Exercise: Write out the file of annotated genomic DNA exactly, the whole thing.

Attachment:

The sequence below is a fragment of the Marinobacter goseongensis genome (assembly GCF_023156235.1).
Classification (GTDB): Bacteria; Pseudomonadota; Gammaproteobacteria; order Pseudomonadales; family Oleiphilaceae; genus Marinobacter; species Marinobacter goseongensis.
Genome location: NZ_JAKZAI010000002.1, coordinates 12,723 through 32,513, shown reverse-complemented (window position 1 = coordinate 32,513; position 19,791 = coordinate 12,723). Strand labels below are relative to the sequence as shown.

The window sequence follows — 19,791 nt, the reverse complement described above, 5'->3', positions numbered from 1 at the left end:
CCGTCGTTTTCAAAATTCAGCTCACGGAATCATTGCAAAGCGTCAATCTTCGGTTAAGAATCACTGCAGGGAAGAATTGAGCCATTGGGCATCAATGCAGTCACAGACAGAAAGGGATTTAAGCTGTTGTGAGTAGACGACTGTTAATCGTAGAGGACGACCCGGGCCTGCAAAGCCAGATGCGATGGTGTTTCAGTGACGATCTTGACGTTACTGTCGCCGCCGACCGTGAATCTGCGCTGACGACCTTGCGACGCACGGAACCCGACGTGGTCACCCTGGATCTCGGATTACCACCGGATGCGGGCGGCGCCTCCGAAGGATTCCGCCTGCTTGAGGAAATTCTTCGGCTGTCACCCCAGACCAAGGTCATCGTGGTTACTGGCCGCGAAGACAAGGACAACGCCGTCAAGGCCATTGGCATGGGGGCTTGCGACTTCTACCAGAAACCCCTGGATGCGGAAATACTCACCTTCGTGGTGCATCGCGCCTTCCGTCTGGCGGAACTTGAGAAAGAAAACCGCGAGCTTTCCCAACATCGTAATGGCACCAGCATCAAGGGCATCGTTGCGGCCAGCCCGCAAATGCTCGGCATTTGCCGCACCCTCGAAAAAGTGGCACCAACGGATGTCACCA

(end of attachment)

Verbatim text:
The sequence below is a fragment of the Marinobacter goseongensis genome (assembly GCF_023156235.1).
Classification (GTDB): Bacteria; Pseudomonadota; Gammaproteobacteria; order Pseudomonadales; family Oleiphilaceae; genus Marinobacter; species Marinobacter goseongensis.
Genome location: NZ_JAKZAI010000002.1, coordinates 12,723 through 32,513, shown reverse-complemented (window position 1 = coordinate 32,513; position 19,791 = coordinate 12,723). Strand labels below are relative to the sequence as shown.

The window sequence follows — 19,791 nt, the reverse complement described above, 5'->3', positions numbered from 1 at the left end:
CCGTCGTTTTCAAAATTCAGCTCACGGAATCATTGCAAAGCGTCAATCTTCGGTTAAGAATCACTGCAGGGAAGAATTGAGCCATTGGGCATCAATGCAGTCACAGACAGAAAGGGATTTAAGCTGTTGTGAGTAGACGACTGTTAATCGTAGAGGACGACCCGGGCCTGCAAAGCCAGATGCGATGGTGTTTCAGTGACGATCTTGACGTTACTGTCGCCGCCGACCGTGAATCTGCGCTGACGACCTTGCGACGCACGGAACCCGACGTGGTCACCCTGGATCTCGGATTACCACCGGATGCGGGCGGCGCCTCCGAAGGATTCCGCCTGCTTGAGGAAATTCTTCGGCTGTCACCCCAGACCAAGGTCATCGTGGTTACTGGCCGCGAAGACAAGGACAACGCCGTCAAGGCCATTGGCATGGGGGCTTGCGACTTCTACCAGAAACCCCTGGATGCGGAAATACTCACCTTCGTGGTGCATCGCGCCTTCCGTCTGGCGGAACTTGAGAAAGAAAACCGCGAGCTTTCCCAACATCGTAATGGCACCAGCATCAAGGGCATCGTTGCGGCCAGCCCGCAAATGCTCGGCATTTGCCGCACCCTCGAAAAAGTGGCACCAACGGATGTCACCA